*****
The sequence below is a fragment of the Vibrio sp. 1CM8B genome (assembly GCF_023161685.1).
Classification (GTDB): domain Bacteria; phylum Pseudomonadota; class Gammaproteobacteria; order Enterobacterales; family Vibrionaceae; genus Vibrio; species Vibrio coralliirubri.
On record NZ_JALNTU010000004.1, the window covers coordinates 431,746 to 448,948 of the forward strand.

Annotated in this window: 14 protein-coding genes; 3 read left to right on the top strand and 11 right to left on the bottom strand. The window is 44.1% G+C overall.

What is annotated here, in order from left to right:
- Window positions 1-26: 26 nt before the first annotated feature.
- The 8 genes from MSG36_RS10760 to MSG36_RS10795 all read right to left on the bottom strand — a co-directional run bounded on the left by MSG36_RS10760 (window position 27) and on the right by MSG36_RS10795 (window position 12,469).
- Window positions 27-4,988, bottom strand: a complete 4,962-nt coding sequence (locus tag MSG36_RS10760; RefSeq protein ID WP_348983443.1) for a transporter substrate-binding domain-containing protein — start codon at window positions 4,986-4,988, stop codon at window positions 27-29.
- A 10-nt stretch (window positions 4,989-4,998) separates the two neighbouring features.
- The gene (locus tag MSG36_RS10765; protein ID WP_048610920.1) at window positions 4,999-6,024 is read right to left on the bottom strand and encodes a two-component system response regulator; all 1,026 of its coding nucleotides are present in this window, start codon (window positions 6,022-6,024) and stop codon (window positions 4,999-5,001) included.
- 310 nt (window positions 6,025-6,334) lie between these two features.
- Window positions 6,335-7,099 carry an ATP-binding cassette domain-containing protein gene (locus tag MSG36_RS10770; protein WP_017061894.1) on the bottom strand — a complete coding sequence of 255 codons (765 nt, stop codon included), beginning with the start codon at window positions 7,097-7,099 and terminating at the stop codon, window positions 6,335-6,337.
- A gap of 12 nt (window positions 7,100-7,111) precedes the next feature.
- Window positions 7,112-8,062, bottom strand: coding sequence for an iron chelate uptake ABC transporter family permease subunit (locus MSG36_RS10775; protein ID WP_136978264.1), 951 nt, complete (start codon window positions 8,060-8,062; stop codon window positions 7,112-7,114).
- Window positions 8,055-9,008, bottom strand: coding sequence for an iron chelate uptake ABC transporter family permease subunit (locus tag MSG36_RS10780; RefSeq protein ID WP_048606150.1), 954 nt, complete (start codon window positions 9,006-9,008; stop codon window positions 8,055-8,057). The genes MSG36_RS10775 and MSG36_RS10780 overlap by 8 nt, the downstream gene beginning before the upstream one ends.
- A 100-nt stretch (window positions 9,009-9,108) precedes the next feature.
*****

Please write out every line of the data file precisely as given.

The sequence below is a fragment of the Vibrio sp. 1CM8B genome (assembly GCF_023161685.1).
Classification (GTDB): domain Bacteria; phylum Pseudomonadota; class Gammaproteobacteria; order Enterobacterales; family Vibrionaceae; genus Vibrio; species Vibrio coralliirubri.
On record NZ_JALNTU010000004.1, the window covers coordinates 431,746 to 448,948 of the forward strand.

Annotated in this window: 14 protein-coding genes; 3 read left to right on the top strand and 11 right to left on the bottom strand. The window is 44.1% G+C overall.

What is annotated here, in order from left to right:
- Window positions 1-26: 26 nt before the first annotated feature.
- The 8 genes from MSG36_RS10760 to MSG36_RS10795 all read right to left on the bottom strand — a co-directional run bounded on the left by MSG36_RS10760 (window position 27) and on the right by MSG36_RS10795 (window position 12,469).
- Window positions 27-4,988, bottom strand: a complete 4,962-nt coding sequence (locus tag MSG36_RS10760; RefSeq protein ID WP_348983443.1) for a transporter substrate-binding domain-containing protein — start codon at window positions 4,986-4,988, stop codon at window positions 27-29.
- A 10-nt stretch (window positions 4,989-4,998) separates the two neighbouring features.
- The gene (locus tag MSG36_RS10765; protein ID WP_048610920.1) at window positions 4,999-6,024 is read right to left on the bottom strand and encodes a two-component system response regulator; all 1,026 of its coding nucleotides are present in this window, start codon (window positions 6,022-6,024) and stop codon (window positions 4,999-5,001) included.
- 310 nt (window positions 6,025-6,334) lie between these two features.
- Window positions 6,335-7,099 carry an ATP-binding cassette domain-containing protein gene (locus tag MSG36_RS10770; protein WP_017061894.1) on the bottom strand — a complete coding sequence of 255 codons (765 nt, stop codon included), beginning with the start codon at window positions 7,097-7,099 and terminating at the stop codon, window positions 6,335-6,337.
- A gap of 12 nt (window positions 7,100-7,111) precedes the next feature.
- Window positions 7,112-8,062, bottom strand: coding sequence for an iron chelate uptake ABC transporter family permease subunit (locus MSG36_RS10775; protein ID WP_136978264.1), 951 nt, complete (start codon window positions 8,060-8,062; stop codon window positions 7,112-7,114).
- Window positions 8,055-9,008, bottom strand: coding sequence for an iron chelate uptake ABC transporter family permease subunit (locus tag MSG36_RS10780; RefSeq protein ID WP_048606150.1), 954 nt, complete (start codon window positions 9,006-9,008; stop codon window positions 8,055-8,057). The genes MSG36_RS10775 and MSG36_RS10780 overlap by 8 nt, the downstream gene beginning before the upstream one ends.
- A 100-nt stretch (window positions 9,009-9,108) precedes the next feature.